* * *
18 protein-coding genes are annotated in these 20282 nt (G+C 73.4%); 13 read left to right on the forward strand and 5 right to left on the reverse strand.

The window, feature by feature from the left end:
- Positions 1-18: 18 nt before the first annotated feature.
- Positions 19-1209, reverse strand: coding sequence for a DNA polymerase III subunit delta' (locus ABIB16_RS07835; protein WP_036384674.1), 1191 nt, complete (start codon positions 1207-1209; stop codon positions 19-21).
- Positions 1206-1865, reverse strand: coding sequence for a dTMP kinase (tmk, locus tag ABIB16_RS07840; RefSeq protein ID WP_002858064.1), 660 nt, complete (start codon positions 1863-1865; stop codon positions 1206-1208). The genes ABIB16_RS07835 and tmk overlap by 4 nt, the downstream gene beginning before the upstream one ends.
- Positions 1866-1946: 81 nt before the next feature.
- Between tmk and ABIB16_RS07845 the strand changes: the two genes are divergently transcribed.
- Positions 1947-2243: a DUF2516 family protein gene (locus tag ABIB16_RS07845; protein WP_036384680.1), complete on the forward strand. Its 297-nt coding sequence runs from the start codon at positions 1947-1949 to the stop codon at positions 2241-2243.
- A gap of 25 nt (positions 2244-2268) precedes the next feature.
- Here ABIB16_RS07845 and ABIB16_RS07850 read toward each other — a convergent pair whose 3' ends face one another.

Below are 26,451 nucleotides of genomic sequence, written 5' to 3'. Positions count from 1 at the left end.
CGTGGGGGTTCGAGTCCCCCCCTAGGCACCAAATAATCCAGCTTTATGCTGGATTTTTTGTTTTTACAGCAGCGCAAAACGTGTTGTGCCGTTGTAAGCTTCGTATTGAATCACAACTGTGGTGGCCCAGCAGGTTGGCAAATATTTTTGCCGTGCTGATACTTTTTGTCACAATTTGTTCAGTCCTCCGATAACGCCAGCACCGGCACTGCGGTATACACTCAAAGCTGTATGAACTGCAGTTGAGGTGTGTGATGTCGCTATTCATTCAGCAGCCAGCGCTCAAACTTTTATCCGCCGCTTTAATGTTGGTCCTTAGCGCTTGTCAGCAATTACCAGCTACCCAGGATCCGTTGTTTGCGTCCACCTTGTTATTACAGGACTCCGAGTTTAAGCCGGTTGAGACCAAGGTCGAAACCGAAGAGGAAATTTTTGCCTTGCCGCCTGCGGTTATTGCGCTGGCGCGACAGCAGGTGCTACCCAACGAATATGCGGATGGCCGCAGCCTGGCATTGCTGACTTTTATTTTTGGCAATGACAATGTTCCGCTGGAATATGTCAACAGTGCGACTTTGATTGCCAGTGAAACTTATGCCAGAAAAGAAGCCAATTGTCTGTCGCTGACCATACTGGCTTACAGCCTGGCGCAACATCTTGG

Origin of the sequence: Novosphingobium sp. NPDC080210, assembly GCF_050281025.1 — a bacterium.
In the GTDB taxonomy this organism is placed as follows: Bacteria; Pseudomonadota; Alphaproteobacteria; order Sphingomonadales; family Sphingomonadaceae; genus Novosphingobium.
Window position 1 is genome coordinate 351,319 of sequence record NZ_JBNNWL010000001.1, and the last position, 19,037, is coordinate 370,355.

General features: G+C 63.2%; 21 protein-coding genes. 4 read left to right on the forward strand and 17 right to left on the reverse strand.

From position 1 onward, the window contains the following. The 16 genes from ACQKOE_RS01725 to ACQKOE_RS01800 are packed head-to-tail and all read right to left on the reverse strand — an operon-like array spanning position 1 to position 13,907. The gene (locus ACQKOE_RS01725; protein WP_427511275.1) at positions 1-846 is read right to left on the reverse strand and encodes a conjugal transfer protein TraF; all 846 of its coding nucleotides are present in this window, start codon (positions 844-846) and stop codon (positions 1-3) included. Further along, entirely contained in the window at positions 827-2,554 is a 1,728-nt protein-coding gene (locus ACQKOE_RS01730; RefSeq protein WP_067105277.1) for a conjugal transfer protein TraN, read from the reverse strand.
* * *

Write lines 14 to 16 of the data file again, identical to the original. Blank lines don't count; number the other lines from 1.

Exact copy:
In the GTDB taxonomy this organism is placed as follows: Bacteria; Pseudomonadota; Alphaproteobacteria; order Sphingomonadales; family Sphingomonadaceae; genus Novosphingobium.
Window position 1 is genome coordinate 351,319 of sequence record NZ_JBNNWL010000001.1, and the last position, 19,037, is coordinate 370,355.

General features: G+C 63.2%; 21 protein-coding genes. 4 read left to right on the forward strand and 17 right to left on the reverse strand.